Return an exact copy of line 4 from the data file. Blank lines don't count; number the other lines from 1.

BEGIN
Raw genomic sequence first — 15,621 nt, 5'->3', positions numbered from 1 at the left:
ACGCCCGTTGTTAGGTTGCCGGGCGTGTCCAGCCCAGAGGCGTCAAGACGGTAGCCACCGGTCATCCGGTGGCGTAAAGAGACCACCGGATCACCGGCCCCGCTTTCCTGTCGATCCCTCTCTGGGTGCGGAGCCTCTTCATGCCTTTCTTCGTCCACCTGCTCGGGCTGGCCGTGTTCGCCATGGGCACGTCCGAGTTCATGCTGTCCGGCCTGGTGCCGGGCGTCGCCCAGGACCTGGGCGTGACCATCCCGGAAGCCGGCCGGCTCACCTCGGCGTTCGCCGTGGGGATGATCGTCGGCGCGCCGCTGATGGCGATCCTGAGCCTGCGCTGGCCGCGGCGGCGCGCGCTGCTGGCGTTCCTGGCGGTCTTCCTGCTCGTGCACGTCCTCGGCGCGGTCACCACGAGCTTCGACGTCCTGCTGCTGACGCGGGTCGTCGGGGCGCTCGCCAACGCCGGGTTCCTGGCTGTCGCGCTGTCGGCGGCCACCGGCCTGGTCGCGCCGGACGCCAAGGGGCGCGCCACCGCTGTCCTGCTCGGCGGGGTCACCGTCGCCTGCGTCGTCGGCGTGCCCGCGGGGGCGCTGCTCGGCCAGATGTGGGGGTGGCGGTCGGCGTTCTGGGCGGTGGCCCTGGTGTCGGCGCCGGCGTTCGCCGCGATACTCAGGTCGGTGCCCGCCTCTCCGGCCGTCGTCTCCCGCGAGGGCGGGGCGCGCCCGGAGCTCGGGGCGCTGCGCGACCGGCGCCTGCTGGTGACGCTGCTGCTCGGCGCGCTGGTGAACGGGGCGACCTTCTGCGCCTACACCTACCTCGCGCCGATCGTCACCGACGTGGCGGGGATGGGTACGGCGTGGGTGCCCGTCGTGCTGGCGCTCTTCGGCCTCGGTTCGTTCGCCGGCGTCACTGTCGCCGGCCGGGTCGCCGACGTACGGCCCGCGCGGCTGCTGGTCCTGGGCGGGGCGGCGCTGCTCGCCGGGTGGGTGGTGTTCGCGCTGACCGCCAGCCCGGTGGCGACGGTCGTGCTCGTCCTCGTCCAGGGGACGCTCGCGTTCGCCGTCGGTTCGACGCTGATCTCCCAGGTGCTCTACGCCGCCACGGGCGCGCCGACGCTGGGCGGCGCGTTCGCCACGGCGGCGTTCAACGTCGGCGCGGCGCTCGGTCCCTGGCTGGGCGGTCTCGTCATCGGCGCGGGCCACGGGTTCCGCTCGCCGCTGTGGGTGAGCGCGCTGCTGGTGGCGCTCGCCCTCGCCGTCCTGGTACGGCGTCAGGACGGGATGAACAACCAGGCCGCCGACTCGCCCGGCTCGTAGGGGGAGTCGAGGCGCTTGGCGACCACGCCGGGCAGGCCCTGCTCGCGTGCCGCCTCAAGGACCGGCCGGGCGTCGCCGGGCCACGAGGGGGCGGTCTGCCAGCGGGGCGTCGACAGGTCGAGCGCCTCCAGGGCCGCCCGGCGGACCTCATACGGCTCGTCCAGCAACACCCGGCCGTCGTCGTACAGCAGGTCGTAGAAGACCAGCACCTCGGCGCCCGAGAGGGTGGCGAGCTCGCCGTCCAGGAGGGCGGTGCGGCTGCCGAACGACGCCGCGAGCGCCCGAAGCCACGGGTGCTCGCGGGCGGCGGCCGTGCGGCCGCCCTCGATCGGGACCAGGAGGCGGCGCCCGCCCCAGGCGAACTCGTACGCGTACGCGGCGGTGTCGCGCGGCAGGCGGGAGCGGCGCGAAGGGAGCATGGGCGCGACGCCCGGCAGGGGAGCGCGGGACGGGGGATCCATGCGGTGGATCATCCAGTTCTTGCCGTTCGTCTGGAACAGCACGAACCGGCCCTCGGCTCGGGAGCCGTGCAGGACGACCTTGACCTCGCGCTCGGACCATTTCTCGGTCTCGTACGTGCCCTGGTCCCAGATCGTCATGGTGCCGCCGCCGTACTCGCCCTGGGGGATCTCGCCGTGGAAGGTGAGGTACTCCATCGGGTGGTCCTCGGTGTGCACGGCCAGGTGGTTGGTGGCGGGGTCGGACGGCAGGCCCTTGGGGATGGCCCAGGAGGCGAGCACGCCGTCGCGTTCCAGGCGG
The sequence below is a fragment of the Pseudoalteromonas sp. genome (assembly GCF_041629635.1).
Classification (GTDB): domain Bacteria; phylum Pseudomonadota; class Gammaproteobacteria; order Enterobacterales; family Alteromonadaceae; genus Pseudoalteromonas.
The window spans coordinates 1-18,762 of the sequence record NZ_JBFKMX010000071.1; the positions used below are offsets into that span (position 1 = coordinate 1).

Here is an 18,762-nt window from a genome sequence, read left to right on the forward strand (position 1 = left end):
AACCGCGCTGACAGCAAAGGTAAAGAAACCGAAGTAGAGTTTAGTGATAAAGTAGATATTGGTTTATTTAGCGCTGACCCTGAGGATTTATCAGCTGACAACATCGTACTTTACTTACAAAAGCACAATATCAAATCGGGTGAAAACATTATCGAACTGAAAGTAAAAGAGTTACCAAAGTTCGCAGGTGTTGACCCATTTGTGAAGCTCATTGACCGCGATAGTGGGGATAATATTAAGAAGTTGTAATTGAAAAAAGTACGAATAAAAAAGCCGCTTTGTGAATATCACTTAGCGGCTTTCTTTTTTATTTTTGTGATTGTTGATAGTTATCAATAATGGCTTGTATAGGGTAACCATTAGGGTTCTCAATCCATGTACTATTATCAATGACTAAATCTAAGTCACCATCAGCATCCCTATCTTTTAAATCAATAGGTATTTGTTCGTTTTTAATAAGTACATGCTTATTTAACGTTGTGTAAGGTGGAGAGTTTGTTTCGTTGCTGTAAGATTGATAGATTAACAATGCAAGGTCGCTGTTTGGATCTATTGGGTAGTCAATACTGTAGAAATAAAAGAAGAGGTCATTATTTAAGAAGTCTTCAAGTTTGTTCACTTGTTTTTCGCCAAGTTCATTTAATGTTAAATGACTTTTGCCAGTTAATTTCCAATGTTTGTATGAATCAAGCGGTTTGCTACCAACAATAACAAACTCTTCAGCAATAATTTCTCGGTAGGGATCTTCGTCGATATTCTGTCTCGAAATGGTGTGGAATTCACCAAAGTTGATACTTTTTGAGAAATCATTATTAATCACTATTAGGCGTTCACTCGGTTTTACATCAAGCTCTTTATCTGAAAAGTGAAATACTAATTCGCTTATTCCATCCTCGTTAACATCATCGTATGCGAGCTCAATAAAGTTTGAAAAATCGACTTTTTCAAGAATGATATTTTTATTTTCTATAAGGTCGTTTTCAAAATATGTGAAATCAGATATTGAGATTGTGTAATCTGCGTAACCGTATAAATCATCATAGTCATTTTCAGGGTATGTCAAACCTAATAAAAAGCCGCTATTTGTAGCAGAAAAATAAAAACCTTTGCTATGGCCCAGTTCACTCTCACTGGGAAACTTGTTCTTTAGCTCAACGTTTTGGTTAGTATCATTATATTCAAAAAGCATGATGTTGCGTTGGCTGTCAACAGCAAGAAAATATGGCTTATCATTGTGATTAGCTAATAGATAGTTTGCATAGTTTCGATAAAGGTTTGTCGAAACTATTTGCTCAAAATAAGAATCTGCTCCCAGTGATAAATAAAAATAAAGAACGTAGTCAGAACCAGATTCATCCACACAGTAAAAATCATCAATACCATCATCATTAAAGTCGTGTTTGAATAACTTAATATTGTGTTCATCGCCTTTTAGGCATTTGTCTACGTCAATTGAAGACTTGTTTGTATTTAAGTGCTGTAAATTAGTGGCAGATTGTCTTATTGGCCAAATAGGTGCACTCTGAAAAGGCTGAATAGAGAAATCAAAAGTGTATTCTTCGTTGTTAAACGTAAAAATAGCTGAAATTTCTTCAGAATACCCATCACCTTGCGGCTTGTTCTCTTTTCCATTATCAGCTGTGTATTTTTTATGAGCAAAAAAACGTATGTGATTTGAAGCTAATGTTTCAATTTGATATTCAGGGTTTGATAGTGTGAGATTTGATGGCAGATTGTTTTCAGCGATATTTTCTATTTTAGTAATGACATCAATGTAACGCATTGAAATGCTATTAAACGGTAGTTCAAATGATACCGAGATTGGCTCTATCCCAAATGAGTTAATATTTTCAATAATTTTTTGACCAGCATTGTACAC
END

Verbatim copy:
Classification (GTDB): domain Bacteria; phylum Pseudomonadota; class Gammaproteobacteria; order Enterobacterales; family Alteromonadaceae; genus Pseudoalteromonas.